Re: Excellent summary of statiscally fallacies
Thank you. My personal take is that people are really busy and if this kind of critical thinking isn't baked into your DNA yet, then it hasn't become part of the integral thought process yet.
A lot of business majors took statistics courses because they were either required to do it or it seemed less scary than some other math requirement. In the absence of knowing why statistics matters to your job - which was clearly absent at least when I went to school - unless you consider math fun as some of us do, it's just a requirement you tick off your undergraduate to-do list and move on. It does not become part of your thinking. It doesn't interest you, it doesn't intrigue you.
I'm encouraged that colleges and universities are re-examining their curricula because data is becoming so integral to all parts of the business. If even basic statistics is something your future employer is going to require, it behooves you not to just get an "A" in the class, but internalize what it means in terms of your major.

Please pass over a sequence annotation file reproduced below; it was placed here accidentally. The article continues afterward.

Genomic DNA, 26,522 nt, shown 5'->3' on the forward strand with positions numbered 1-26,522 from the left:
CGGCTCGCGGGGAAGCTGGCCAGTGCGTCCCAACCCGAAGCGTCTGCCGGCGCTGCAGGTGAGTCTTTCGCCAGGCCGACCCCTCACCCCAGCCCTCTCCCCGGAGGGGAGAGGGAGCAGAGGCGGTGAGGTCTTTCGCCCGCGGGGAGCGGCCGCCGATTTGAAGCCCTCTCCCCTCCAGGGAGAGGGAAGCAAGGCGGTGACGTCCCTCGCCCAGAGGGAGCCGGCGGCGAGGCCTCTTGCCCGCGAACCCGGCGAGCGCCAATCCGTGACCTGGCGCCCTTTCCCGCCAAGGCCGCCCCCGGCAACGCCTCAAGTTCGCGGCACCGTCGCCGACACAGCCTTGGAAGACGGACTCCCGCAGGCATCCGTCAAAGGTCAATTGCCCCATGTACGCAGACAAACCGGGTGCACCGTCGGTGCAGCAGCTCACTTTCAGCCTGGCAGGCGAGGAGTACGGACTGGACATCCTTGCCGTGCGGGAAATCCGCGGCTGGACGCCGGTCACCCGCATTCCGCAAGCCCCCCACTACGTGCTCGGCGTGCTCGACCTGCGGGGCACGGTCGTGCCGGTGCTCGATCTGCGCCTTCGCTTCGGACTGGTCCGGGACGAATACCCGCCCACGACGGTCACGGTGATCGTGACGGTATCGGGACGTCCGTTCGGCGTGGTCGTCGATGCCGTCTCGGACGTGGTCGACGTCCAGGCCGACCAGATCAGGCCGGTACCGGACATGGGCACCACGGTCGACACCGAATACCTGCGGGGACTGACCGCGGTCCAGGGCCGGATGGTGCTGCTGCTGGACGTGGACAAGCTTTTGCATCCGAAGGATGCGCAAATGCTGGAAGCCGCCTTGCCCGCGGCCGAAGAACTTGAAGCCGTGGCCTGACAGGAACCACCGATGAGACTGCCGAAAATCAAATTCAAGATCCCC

Smart businesspeople ask smart questions. Once people figure out that "smart" behavior includes asking the questions you outlined, more will be motivated to do that. No one is born knowing any of this stuff. OTOH, people have to adapt.
Sure, I imagine some people might be lazy about it or consider asking another layer of questions Yet Another Thing to do. If you're responsible for outcomes, you're wise to ask such questions. Even boards of directors are starting to ask questions they never asked before such as, "What's your Big Data strategy."
I think it's a matter of industry maturity and professional maturity. It took time for the general population to become computer literate. It will take some time for more people to become data literate, although this will happen faster, IMHO.
Love your points.